Culture Crash: The Latest Blockbuster From Christopher Nolan

Welcome to Culture Crash, where we examine American culture. What’s new and old in books, film, and entertainment.

As the world waits to see when and how Warner Brothers will actually release Tenet, the latest blockbuster from Christopher Nolan, it’s worth looking back at his zeitgeist-shaking thriller, Inception, released 10 years ago this month.

Inception tells the story of a science fiction reality in which criminals can enter people’s dreams to steal information from their subconscious. The audience sees Leonardo DiCaprio’s Cobb and Joseph Gordon-Levitt’s Arthur perform corporate espionage of the mind in the film’s opening scenes, but it’s really setting up the movie’s primary plot, which is that they are offered the seemingly impossible task of implanting an idea into someone’s mind, an action known as inception.

The movie’s twisty plot and star-studded cast drew audiences in droves, but the film’s lasting legacies are threefold: Its cinematography, its score and its ending.

The movie is full of mind-bending shots that amazed in 2010 and still really hold up on our 2020-era 4K TVs. A shot of Dicaprio’s Cobb falling backwards into a tub full of water as his dream self watches water pour in through a swanky hotel’s windows is probably my favorite, but the film also sees a city fold on top of itself, a set of Penrose stairs and, yes, an iconic fight in a spinning hallway.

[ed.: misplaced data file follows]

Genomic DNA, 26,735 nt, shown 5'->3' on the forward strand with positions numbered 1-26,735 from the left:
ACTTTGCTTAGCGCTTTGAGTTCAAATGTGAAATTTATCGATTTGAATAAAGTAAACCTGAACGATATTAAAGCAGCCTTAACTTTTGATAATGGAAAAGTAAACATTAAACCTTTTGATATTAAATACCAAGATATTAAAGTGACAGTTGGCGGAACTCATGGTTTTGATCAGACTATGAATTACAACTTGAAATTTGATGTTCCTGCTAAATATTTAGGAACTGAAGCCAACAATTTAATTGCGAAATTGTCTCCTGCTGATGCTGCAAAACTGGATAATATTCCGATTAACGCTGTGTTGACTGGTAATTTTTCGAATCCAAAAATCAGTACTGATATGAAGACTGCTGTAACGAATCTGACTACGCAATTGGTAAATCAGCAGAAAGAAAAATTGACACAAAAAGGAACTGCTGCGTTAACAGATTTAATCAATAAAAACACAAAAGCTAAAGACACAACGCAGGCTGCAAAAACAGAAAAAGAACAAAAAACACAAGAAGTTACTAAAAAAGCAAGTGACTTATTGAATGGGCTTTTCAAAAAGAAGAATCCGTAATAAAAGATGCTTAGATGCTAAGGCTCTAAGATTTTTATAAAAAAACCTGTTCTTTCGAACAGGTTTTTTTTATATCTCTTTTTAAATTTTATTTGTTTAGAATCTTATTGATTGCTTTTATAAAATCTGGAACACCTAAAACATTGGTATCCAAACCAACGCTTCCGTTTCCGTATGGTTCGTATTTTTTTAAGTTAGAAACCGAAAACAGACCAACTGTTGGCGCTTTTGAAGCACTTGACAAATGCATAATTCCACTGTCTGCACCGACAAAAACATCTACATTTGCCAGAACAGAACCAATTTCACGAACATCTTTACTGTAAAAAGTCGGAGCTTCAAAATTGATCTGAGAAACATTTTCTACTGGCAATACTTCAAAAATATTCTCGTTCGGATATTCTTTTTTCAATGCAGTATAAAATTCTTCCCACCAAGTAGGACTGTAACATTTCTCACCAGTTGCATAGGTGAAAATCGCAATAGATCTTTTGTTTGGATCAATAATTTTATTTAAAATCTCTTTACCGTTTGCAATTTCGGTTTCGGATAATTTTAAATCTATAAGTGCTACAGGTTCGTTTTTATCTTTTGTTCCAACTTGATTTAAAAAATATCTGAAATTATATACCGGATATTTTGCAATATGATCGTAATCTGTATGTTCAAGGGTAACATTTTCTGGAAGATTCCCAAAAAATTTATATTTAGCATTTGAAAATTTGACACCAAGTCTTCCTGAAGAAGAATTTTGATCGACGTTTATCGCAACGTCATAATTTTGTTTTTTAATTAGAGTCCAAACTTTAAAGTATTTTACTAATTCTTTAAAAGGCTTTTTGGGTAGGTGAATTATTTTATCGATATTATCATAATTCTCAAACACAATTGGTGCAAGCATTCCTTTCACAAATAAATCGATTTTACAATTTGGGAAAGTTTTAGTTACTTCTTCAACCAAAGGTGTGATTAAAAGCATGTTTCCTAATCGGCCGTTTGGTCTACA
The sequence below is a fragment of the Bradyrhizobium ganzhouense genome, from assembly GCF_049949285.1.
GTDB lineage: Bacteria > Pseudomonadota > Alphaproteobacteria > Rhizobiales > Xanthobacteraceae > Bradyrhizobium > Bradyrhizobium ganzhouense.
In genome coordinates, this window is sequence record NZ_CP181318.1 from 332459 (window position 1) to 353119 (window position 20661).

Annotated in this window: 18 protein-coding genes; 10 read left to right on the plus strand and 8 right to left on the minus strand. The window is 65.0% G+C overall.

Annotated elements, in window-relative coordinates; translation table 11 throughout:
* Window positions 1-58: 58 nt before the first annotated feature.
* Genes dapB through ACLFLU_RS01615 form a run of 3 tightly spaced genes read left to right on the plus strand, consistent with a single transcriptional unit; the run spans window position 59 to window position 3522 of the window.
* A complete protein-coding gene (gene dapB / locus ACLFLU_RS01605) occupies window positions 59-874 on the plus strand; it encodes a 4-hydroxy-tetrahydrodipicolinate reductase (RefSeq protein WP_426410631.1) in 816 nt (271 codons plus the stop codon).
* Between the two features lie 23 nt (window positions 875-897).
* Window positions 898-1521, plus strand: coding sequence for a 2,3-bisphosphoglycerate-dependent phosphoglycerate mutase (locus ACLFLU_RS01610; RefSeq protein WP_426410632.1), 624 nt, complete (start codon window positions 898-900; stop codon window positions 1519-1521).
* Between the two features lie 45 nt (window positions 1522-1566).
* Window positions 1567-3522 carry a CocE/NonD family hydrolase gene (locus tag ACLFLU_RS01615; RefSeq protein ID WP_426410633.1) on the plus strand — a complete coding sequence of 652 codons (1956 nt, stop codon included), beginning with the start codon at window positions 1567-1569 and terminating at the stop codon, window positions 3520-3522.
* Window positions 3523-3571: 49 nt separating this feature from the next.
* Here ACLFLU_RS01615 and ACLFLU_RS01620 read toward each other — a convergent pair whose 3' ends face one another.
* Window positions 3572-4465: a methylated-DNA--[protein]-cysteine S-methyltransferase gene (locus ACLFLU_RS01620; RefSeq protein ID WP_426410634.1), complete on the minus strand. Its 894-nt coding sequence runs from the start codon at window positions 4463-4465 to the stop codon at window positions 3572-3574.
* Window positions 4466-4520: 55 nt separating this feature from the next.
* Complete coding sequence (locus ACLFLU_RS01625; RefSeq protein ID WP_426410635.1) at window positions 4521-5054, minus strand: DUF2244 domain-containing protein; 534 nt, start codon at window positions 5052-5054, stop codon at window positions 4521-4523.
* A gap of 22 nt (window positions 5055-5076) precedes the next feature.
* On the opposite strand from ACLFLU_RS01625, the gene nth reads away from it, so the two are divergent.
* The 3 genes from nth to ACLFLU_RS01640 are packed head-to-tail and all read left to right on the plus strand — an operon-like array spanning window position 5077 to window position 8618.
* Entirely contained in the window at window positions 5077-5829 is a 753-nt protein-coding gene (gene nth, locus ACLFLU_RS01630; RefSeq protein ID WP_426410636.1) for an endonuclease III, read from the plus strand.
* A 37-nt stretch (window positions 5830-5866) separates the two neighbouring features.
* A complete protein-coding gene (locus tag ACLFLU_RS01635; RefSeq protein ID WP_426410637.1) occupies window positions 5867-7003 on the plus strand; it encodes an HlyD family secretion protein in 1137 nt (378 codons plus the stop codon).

The score from Hans Zimmer went supernova the moment it was released, and it’s ever-present horn blast has invaded all of Hollywood for a decade now. Virtually every action trailer released since Inception seems to be copying its style in a way that has maybe made it all seem obvious, but was exhilarating back in 2010, and it’s still a lot of fun, even now..

And finally, its ending. No spoilers here, but just know: even a year after its release, Inception’s ending was still fuelling college debates in my dorm hall back in 2011.

Christopher Nolan is probably more celebrated for his Dark Knight trilogy or his World War II film, Dunkirk, but Inception was really the first proof that he could be a name-brand director, even without Batman, and the film itself is just as thrilling and exciting now as it was 10 years ago. A formative movie for me and my love of film, it’s worth the trip down memory lane for people who haven’t seen it since its release.

Inception is available to rent.

I’m Evan Rook.


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